One sunny morning, I convinced Tilo to join me in a common pastime for internationals in Kabul: the hunt for a Sherpur dream home. The streets were a mess of broken rock and open sewers clogged with garbage, but amid this public poverty lay a phantasmagoria of private wealth. The mansions stood three, four, even ﬁve storeys high, with champagne-tinted windows, candy cane columns, mirrored cupolas, and gold paint so chaotically collaged that the loops of razor wire adorning the balconies seemed almost a whimsical flourish. Roman fountains! Swimming pools! Concrete fauna! Sherpur’s aesthetic roots were international —there were splashes of Dubai, Peshawar, and Miami—but fuelled by a local phenomenon: buckets of booty from war, corruption, and the opium trade. We couldn’t agree on the nomenclature. Was this narcotecture or warlord kitsch?
Along with a local realtor, Tilo and I inspected a pink mansion around the corner from Dostum’s place. The crystal chandeliers, sculpted marble fireplaces, and expansive entertaining rooms were impressive, but nothing beat the diorama of the Serengeti in the great room, complete with plastic zebras, tigers, gazelles, and trees, all underneath thick panels of glass. “Cool!” said Tilo. This was more like the vacation he had envisioned. Thus encouraged, the Afghan owner jumped up and down on the synthetic savannah. “Just like flying over Africa!” he proclaimed.
Up on the roof, he waved toward the surrounding villas. “Americans, Indians, Australians, more Americans!” For $10,000 a month, we could be surrounded by our kind of people. Indeed, some of those who had supposedly come to help rebuild Afghanistan had taken up residence in the stolen neighbourhood. The Spanish Embassy, the Mines Advisory Group, and International Relief and Development (a US government–funded contractor) were all there. Their choice was a tacit embrace of Dostum and the corruption that had spawned his neighbourhood. It also wrapped their own reputations in a distinct stench.
If the happiness economists are to be believed, then the architectures of the new Kabul are a security disaster. Rose-tinted ostentation and high-walled compounds make for tempting symbolic targets. University of Zurich economics professor Bruno Frey noted at an anti-terrorism conference in Lisbon this summer that terrorists act quite rationally: they generally choose objectives they expect will provide the highest cost-benefit ratio. Attacks that make international news or affect an organization’s operations are by far the most attractive. Terrorist attacks are most successful when they create stories. So a high-profile building, even a thoroughly fortified one, is likely more appealing to attackers than a collection of dispersed targets. After all, it was the Twin Towers that took the hit on 9/11, not a business park in Brooklyn. In Kabul, attackers chose the opulent and well-guarded Serena while dozens of less obtrusive guest houses fell under the radar.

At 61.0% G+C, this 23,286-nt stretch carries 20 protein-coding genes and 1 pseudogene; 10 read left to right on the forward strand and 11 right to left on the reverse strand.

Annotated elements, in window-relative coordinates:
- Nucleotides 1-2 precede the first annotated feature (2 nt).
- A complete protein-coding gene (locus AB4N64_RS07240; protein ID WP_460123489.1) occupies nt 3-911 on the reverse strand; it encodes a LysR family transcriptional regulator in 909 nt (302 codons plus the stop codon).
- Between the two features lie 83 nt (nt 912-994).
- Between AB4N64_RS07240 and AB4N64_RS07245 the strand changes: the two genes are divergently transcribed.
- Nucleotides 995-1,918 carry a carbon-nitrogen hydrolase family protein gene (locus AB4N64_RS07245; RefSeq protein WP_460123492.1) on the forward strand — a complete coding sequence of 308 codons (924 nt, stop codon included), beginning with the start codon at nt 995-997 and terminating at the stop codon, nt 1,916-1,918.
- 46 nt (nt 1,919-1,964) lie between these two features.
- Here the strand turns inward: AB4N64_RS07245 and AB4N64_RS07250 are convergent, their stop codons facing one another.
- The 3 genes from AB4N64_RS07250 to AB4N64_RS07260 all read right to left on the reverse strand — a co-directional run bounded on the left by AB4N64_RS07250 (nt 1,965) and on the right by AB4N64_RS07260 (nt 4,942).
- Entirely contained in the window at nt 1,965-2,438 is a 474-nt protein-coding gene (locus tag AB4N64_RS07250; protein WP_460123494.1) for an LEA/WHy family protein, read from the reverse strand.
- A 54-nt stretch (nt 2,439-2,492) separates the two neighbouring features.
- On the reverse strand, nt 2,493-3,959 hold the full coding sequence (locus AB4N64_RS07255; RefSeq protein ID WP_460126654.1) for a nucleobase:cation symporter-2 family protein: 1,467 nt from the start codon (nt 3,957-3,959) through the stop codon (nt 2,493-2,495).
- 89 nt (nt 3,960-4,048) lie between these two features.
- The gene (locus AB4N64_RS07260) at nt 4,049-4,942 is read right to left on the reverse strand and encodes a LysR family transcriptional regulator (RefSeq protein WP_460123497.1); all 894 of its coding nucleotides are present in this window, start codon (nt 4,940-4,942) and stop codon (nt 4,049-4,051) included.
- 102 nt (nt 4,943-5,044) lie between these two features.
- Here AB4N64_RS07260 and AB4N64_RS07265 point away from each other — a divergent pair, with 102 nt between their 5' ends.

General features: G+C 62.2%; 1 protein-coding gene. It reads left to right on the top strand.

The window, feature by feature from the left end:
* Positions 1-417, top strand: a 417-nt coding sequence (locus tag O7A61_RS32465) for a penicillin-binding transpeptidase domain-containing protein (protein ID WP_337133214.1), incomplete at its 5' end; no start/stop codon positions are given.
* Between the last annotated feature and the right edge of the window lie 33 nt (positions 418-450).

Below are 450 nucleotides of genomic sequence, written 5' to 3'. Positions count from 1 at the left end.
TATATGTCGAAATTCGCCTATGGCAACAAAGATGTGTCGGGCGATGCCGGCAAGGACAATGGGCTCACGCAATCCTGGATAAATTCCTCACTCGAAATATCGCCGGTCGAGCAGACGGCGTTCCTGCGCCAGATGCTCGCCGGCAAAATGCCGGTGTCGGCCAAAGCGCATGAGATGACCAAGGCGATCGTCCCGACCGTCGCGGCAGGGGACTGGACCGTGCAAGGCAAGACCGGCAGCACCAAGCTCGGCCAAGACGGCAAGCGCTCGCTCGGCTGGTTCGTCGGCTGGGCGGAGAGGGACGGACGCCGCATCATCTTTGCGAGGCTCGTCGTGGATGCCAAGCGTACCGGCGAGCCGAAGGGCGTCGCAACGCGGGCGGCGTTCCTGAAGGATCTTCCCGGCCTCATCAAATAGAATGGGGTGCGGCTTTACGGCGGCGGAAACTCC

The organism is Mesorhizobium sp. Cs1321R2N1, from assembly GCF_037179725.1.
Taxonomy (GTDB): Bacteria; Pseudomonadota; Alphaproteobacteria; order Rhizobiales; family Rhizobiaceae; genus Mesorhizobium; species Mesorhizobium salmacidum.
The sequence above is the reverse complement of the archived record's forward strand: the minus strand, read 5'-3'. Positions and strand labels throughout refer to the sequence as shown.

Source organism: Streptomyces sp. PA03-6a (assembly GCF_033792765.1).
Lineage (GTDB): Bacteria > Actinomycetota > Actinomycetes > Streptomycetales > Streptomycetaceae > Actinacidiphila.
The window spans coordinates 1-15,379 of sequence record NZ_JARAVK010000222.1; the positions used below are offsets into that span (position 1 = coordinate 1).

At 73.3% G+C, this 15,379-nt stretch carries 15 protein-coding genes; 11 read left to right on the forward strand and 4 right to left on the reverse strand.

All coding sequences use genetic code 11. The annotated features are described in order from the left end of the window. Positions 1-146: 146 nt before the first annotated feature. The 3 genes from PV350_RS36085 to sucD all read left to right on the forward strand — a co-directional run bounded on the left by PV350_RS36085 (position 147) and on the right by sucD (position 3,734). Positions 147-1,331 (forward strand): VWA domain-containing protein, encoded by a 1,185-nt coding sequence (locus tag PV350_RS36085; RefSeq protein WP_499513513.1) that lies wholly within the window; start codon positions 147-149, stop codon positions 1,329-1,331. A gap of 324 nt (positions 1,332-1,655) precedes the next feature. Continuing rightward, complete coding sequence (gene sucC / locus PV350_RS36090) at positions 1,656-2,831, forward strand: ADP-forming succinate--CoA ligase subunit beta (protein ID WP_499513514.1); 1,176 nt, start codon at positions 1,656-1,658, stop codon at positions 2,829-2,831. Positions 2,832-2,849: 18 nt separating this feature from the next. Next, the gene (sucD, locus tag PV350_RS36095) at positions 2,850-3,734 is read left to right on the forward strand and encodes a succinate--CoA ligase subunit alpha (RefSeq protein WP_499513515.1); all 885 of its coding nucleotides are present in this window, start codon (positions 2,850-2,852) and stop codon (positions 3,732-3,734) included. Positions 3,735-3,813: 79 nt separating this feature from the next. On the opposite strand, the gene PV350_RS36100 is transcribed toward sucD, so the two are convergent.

The most efficient means to reduce risk, Frey argued, was not fortification but dispersal—a spreading out and watering down of targets. This notion of dispersal can be broadened to include the way international organizations engage with Afghans. Security and development go hand in hand. The more donors can spread out the benefits of aid, the safer the country will be. Every new wall, every new building tells a story about how well this has been done.
A few aid workers have taken this idea to heart. One of them is Babs Alink, a Dutch architect and woodworker who agreed to meet Tilo and me for dinner inside the beefed-up walls of the Serena Hotel—which now boasted a second iron gate, more guards, and an airport X-ray machine. We had the hotel’s slick Asian fusion restaurant to ourselves, thanks to another security alert.
Alink said she had spent nearly half a decade helping rebuild schools, clinics, and roads in Afghanistan. At one point, while co-ordinating the construction of dozens of schools for usaid, she resisted the agency’s pressure to hire one of Washington’s big contractors to do the work. Instead, she organized the project through local village councils, using native methods and materials—wood, rock, and mud brick—rather than expensive imported concrete.
“When you bring contractors from outside, the local people see jobs melting away before their eyes, and they get pissed off. Then of course you will need security,” she said, spooning up her ginger and lemon grass ice cream. “But that same community will send their children to school if you let them build it.”